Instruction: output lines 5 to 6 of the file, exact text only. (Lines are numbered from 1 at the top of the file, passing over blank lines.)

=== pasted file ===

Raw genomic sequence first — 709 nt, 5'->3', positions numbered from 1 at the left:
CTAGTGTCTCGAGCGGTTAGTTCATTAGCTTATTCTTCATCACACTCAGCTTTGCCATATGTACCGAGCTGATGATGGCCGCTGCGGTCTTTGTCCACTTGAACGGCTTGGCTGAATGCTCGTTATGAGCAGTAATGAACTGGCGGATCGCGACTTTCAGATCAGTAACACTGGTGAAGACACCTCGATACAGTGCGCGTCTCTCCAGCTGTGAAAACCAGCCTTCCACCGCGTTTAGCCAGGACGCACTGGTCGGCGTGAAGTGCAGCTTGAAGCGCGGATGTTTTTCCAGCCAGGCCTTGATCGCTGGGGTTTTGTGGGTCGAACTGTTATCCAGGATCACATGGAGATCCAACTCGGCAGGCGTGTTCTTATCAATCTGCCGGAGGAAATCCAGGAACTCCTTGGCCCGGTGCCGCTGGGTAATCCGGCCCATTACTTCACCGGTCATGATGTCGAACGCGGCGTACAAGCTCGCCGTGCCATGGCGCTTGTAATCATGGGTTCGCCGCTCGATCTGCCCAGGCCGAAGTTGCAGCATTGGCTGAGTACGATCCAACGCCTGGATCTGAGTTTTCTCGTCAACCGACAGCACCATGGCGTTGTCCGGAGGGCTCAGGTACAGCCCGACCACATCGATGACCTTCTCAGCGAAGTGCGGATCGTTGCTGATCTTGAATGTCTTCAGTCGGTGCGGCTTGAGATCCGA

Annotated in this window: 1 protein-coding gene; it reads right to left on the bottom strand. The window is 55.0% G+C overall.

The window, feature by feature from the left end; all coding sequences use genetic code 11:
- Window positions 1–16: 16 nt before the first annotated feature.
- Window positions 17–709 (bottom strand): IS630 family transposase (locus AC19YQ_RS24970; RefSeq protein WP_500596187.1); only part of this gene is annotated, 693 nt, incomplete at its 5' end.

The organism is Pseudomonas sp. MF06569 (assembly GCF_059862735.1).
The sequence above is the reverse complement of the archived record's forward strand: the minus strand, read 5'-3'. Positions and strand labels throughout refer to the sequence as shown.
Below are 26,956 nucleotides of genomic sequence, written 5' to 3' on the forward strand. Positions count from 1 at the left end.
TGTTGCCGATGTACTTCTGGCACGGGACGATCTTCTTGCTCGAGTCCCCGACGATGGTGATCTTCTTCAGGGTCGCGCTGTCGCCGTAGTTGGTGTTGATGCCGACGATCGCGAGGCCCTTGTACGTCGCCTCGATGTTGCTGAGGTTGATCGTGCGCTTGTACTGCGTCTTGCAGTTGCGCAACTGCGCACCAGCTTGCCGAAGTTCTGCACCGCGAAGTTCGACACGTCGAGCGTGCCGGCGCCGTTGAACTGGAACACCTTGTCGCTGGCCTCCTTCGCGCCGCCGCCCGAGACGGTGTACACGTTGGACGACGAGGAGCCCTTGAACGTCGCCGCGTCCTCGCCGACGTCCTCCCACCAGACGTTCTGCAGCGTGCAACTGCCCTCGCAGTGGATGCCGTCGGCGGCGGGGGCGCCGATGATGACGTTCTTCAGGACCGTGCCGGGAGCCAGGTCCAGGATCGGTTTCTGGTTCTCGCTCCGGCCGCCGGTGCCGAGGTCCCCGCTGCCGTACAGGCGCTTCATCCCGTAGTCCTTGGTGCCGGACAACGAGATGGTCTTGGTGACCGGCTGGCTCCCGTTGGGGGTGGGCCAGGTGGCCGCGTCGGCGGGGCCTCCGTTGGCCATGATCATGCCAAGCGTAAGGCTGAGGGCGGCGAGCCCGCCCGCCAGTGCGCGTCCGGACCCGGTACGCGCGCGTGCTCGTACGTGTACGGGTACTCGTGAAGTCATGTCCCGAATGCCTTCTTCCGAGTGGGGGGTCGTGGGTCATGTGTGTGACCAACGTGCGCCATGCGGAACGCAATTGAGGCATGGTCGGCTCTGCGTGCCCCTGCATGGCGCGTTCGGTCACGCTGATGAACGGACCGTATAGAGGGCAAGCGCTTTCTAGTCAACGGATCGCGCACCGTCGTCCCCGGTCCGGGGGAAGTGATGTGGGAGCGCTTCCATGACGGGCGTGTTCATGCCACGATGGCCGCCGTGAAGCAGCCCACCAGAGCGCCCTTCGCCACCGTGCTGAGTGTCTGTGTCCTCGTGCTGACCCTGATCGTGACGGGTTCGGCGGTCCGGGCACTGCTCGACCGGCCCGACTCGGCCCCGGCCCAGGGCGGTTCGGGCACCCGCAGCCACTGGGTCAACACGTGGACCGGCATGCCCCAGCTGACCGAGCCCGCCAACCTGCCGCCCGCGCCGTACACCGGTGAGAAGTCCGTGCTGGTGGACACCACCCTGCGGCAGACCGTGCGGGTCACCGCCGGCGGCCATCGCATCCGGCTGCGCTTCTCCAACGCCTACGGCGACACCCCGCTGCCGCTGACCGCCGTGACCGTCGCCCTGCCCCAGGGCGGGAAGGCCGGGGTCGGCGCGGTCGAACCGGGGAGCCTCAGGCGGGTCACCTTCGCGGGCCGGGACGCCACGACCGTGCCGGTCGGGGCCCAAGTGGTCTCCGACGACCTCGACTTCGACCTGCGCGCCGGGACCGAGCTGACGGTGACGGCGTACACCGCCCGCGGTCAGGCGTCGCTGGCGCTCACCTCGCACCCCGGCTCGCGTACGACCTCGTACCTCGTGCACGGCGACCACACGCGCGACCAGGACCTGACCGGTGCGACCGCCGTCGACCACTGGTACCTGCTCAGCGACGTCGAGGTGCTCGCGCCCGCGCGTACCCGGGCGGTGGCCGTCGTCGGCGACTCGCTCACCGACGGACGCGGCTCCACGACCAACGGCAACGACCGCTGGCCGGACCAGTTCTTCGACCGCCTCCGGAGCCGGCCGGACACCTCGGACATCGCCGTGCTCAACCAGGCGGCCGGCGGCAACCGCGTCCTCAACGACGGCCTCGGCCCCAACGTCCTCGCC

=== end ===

- Window positions 1–16: 16 nt before the first annotated feature.
- Window positions 17–709 (bottom strand): IS630 family transposase (locus AC19YQ_RS24970; RefSeq protein WP_500596187.1); only part of this gene is annotated, 693 nt, incomplete at its 5' end.